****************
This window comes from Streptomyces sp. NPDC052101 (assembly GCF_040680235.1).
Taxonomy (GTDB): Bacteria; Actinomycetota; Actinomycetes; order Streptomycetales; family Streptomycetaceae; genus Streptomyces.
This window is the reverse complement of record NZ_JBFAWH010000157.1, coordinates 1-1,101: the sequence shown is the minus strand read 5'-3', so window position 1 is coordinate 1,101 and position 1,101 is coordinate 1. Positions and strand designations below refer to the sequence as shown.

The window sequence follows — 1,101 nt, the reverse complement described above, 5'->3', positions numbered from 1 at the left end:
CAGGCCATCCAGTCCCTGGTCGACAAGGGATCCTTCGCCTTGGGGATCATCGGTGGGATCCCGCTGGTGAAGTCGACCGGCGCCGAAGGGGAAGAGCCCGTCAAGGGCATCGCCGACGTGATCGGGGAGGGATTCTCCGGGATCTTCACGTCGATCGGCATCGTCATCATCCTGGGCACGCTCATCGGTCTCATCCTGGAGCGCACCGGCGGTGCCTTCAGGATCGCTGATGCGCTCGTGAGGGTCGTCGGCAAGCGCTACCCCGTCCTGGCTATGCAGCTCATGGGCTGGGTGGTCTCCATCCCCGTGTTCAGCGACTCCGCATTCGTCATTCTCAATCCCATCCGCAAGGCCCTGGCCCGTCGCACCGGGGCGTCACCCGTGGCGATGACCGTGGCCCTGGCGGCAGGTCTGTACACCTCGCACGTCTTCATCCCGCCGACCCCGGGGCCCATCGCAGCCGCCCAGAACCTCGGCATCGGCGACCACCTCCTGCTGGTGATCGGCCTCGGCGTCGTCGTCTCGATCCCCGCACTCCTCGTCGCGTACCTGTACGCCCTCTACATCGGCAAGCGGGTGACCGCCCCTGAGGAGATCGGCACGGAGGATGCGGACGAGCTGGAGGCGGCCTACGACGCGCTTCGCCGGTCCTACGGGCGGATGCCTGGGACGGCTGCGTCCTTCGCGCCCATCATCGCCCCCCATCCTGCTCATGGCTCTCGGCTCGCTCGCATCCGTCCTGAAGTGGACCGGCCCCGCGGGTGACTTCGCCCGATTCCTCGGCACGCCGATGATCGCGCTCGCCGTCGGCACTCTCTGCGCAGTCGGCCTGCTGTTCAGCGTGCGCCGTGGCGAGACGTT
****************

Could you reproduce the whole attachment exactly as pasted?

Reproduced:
This window comes from Streptomyces sp. NPDC052101 (assembly GCF_040680235.1).
Taxonomy (GTDB): Bacteria; Actinomycetota; Actinomycetes; order Streptomycetales; family Streptomycetaceae; genus Streptomyces.
This window is the reverse complement of record NZ_JBFAWH010000157.1, coordinates 1-1,101: the sequence shown is the minus strand read 5'-3', so window position 1 is coordinate 1,101 and position 1,101 is coordinate 1. Positions and strand designations below refer to the sequence as shown.

The window sequence follows — 1,101 nt, the reverse complement described above, 5'->3', positions numbered from 1 at the left end:
CAGGCCATCCAGTCCCTGGTCGACAAGGGATCCTTCGCCTTGGGGATCATCGGTGGGATCCCGCTGGTGAAGTCGACCGGCGCCGAAGGGGAAGAGCCCGTCAAGGGCATCGCCGACGTGATCGGGGAGGGATTCTCCGGGATCTTCACGTCGATCGGCATCGTCATCATCCTGGGCACGCTCATCGGTCTCATCCTGGAGCGCACCGGCGGTGCCTTCAGGATCGCTGATGCGCTCGTGAGGGTCGTCGGCAAGCGCTACCCCGTCCTGGCTATGCAGCTCATGGGCTGGGTGGTCTCCATCCCCGTGTTCAGCGACTCCGCATTCGTCATTCTCAATCCCATCCGCAAGGCCCTGGCCCGTCGCACCGGGGCGTCACCCGTGGCGATGACCGTGGCCCTGGCGGCAGGTCTGTACACCTCGCACGTCTTCATCCCGCCGACCCCGGGGCCCATCGCAGCCGCCCAGAACCTCGGCATCGGCGACCACCTCCTGCTGGTGATCGGCCTCGGCGTCGTCGTCTCGATCCCCGCACTCCTCGTCGCGTACCTGTACGCCCTCTACATCGGCAAGCGGGTGACCGCCCCTGAGGAGATCGGCACGGAGGATGCGGACGAGCTGGAGGCGGCCTACGACGCGCTTCGCCGGTCCTACGGGCGGATGCCTGGGACGGCTGCGTCCTTCGCGCCCATCATCGCCCCCCATCCTGCTCATGGCTCTCGGCTCGCTCGCATCCGTCCTGAAGTGGACCGGCCCCGCGGGTGACTTCGCCCGATTCCTCGGCACGCCGATGATCGCGCTCGCCGTCGGCACTCTCTGCGCAGTCGGCCTGCTGTTCAGCGTGCGCCGTGGCGAGACGTT